This site is sooo cluttered. HuffingtonPost is cluttered, too, but has controlled chaos.

    Nicasio

    (November 20, 2015 - 4:41 pm)

    LOL! If I am not mistaken, every commercial passenger jet airline pilot must speak or learn English. Whatever one thinks about English, while flying into a Russian, Iranian, or Philippine airport – the pilot to tower communication is English. My wife speaks Cebuano, Tagalog, Wari Wari (excuse if spelling is off), and she is just a High School graduate. Resistance to second languages is not unique around the globe. In the USA they have fought to keep Spanish from becoming a second language – what a pity. As a lazy senior citizen, it is the way words (vowels and such) are pronounced that stops me from learning and that is beyond age considerations. When I did venture into speaking Cebuano words, the reaction of the listeners, wife included was a turn off. Fortunately I speak the official second language of the Philippines. As a unifying tool, it is a good choice. To bad your President doesn’t see the forest for the trees in this issue.

    Eterio Herrera

    (January 2, 2016 - 12:40 pm)

    Well its nice to speak taglish like the words of Eraption English speaking mentality, as what our former President Erap said: there are lots of allegation this days, I like to know who are the alligators…

    Willaim Jackson

    (January 5, 2016 - 8:10 pm)

    Question, what is the official language of the USA? If you said English you are wrong. What are the two languages that you need to know in the USA to most jobs. The answer is English and Spanish. Next time someone speaks about the USA, ask them how long did they live there. If the answer is less than 10 years, do not listen to them.

    Jesssica

    (February 29, 2016 - 2:38 am)

    I’m from North America born and raised. I can only speak in English, so when I traveled to the Philippines for studies and work my Tagalog skills are zero from a level of a elementary student. My dad never taught me the language so it was difficult. Most of the time I speak in English among my Filipino friends and they were OK with it.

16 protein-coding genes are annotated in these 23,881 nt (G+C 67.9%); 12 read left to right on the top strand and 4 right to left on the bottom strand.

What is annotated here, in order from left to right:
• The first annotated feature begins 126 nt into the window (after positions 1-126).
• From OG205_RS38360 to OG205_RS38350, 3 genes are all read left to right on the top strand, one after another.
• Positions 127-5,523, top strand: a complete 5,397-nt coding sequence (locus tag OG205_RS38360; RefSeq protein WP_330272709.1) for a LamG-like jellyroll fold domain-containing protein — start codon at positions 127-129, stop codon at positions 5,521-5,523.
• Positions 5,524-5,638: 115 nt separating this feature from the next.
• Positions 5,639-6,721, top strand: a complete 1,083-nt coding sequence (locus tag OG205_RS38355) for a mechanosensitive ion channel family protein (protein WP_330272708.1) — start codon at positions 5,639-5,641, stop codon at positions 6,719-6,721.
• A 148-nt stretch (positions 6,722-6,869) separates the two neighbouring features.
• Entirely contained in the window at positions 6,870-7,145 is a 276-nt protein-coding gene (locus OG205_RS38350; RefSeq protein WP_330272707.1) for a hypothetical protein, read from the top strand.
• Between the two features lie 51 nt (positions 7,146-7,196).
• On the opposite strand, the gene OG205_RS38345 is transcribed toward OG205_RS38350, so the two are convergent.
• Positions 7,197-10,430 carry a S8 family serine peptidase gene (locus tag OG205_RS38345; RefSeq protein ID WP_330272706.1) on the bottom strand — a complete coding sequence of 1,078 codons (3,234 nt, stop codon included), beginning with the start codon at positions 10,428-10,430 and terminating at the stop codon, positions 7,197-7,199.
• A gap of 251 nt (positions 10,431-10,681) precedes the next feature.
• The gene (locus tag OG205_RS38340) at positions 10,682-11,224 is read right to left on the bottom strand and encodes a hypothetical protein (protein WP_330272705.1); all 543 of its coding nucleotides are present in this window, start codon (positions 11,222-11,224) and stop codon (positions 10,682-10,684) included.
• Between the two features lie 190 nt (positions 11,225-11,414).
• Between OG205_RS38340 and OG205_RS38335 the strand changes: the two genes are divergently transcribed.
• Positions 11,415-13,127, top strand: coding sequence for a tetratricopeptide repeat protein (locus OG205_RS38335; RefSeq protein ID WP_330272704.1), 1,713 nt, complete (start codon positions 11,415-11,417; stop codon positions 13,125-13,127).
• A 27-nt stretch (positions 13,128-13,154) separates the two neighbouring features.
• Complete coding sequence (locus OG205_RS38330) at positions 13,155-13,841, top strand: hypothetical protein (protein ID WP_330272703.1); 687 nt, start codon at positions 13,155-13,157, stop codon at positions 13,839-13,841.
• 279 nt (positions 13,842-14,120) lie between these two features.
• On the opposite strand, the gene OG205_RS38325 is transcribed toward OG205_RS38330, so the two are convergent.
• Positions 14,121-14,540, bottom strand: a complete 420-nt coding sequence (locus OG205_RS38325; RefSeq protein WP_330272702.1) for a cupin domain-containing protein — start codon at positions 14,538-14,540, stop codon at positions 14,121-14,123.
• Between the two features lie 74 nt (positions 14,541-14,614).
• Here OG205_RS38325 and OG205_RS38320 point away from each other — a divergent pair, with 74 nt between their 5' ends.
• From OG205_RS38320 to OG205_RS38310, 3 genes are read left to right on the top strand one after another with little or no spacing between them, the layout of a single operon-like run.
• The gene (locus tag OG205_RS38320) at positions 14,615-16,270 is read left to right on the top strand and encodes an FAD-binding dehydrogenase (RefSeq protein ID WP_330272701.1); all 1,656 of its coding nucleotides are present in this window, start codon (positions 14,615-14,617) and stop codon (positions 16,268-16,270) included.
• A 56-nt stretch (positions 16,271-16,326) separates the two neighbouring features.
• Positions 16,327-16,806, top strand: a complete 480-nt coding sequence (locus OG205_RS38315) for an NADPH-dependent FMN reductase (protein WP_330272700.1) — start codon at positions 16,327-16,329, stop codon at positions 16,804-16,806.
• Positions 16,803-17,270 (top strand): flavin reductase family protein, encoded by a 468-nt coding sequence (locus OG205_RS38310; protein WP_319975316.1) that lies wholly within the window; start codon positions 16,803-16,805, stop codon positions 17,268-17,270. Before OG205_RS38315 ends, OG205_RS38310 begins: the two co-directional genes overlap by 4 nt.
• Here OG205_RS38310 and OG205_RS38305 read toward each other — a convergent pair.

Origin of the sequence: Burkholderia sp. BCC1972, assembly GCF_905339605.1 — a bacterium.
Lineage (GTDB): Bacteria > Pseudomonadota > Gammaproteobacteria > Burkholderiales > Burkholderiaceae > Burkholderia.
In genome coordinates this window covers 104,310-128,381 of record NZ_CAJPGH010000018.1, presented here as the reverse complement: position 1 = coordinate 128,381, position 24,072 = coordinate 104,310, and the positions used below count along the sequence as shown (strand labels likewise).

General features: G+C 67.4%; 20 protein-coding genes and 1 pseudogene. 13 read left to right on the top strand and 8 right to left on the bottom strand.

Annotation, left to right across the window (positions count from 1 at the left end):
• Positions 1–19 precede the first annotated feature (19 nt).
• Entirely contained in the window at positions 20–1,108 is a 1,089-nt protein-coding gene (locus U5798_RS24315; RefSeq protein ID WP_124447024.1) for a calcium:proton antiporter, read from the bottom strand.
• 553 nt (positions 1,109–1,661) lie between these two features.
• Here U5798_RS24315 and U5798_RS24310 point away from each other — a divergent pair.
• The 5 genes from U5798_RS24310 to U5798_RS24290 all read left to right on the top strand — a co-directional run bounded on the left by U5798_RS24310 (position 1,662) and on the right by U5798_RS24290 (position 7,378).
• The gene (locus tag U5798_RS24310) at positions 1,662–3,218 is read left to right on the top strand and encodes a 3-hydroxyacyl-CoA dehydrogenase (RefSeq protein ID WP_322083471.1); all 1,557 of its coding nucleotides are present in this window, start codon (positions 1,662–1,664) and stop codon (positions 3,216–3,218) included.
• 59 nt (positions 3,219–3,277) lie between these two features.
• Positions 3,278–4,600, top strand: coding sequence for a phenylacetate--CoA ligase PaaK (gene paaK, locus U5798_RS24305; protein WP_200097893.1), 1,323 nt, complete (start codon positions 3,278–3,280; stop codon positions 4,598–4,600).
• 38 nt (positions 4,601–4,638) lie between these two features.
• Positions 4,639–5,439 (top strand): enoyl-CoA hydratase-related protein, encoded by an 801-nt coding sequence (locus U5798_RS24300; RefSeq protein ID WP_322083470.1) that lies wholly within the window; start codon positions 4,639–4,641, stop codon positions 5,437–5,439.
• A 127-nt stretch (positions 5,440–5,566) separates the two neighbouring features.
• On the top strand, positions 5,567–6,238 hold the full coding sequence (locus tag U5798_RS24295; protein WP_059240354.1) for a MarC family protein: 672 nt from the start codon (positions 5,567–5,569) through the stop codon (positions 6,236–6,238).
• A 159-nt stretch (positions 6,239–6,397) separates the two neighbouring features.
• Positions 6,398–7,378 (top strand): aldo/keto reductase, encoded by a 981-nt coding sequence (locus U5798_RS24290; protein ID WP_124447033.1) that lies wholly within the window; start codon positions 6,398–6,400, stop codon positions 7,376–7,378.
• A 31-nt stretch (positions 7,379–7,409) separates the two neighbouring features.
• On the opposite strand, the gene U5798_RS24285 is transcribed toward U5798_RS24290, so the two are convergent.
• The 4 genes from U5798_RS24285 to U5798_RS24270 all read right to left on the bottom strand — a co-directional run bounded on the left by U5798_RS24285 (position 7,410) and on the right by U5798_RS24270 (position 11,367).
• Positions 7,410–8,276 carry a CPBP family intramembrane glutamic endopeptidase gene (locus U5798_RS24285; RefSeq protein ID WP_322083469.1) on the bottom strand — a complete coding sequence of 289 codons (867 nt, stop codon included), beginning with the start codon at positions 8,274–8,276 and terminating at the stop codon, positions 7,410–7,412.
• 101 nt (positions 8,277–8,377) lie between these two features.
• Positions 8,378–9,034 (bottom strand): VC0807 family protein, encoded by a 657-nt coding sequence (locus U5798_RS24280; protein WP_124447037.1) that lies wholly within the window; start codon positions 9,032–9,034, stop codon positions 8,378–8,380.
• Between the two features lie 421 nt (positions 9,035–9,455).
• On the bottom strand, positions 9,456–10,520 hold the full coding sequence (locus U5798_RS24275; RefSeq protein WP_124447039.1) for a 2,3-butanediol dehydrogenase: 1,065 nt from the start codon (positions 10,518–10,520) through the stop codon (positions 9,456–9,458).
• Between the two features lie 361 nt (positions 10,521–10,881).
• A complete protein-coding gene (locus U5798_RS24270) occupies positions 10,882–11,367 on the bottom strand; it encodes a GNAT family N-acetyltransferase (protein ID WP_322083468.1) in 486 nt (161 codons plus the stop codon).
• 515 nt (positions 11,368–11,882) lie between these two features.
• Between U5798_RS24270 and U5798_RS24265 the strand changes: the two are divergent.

Recently though, my friend and I were having coffee at this cafe. And I am oblivious to the fact of my surroundings because I cannot understand their native tongue except my friend who could told me after we were gone out of the cafe. That two Filipino ladies (mother and child) were talking rude towards us especially the younger female, according to my friend the girl said with anger and such venom of hate ”I want to slap that girl’s mouth, she keeps speaking in English! ITS SO FUCKING ANNOYING” and ”They think their rich I hate them”.
    I felt slightly offended and sad that the same people also hated us speaking.
    I kinda wanted to talk to that girl and even ask her if she can speak English well, and lets see if she can and make fun of her too. But I didn’t want to stoop that level of stupidity.

    Ray

    (February 29, 2016 - 11:34 am)

    I’m a Pinoy and I’m always interested in discussing our social cancers with fellow Pinoys and sympathetic foreigners–we need to continue the unfinished work that Jose Rizal began! What you wrote is interesting, but I have to disagree with your idea that “disdain” for English keeps the Philippines backward. Look at Japan. During the Meiji period, they sent students to study in Europe or America and bring back Western learning with them which they then used in the country’s modernization. At first they debated whether they should use some foreign language as the medium of instruction in their schools, or localize this foreign learning i.e. translate it into Japanese and use Japanese as the medium of instruction. They opted for the latter and the result is that the new learning was propagated to all members of society, rich or poor, instead of being limited to a few elite who could understand foreign languages. So, instruction in the people’s native tongue is key to making knowledge as widespread as possible, which is prerequisite to a country becoming developed. I actually think English is keeping the Philippines backward since, for various complex reasons which you also hint at in your article above, it actually ends up being the prerogative of a privileged few, while the rest are kept in a state of relative ignorance. Another important thing to consider is that economic development requires that domestic industries for the domestic market must be developed first. All this time the Philippines has been pinning its hopes on “export-led” growth, but this is just an extension of the economic dependence to foreign markets during the days of colonialism and actually keeps the country backward, as it remains a mere supplier of cheap labor, materials and products for foreign enterprises, made easier by the fact that much of the labor force can understand enough English. By all means let Filipinos learn English–it’s always a good thing to learn a second language. However, English is not the key to the country becoming developed, though it does open up opportunities for individuals to find greener pastures abroad…

    jacky33

    (April 6, 2017 - 12:24 pm)

    I think acquiring to learn a foreign language in Philippines is expensive.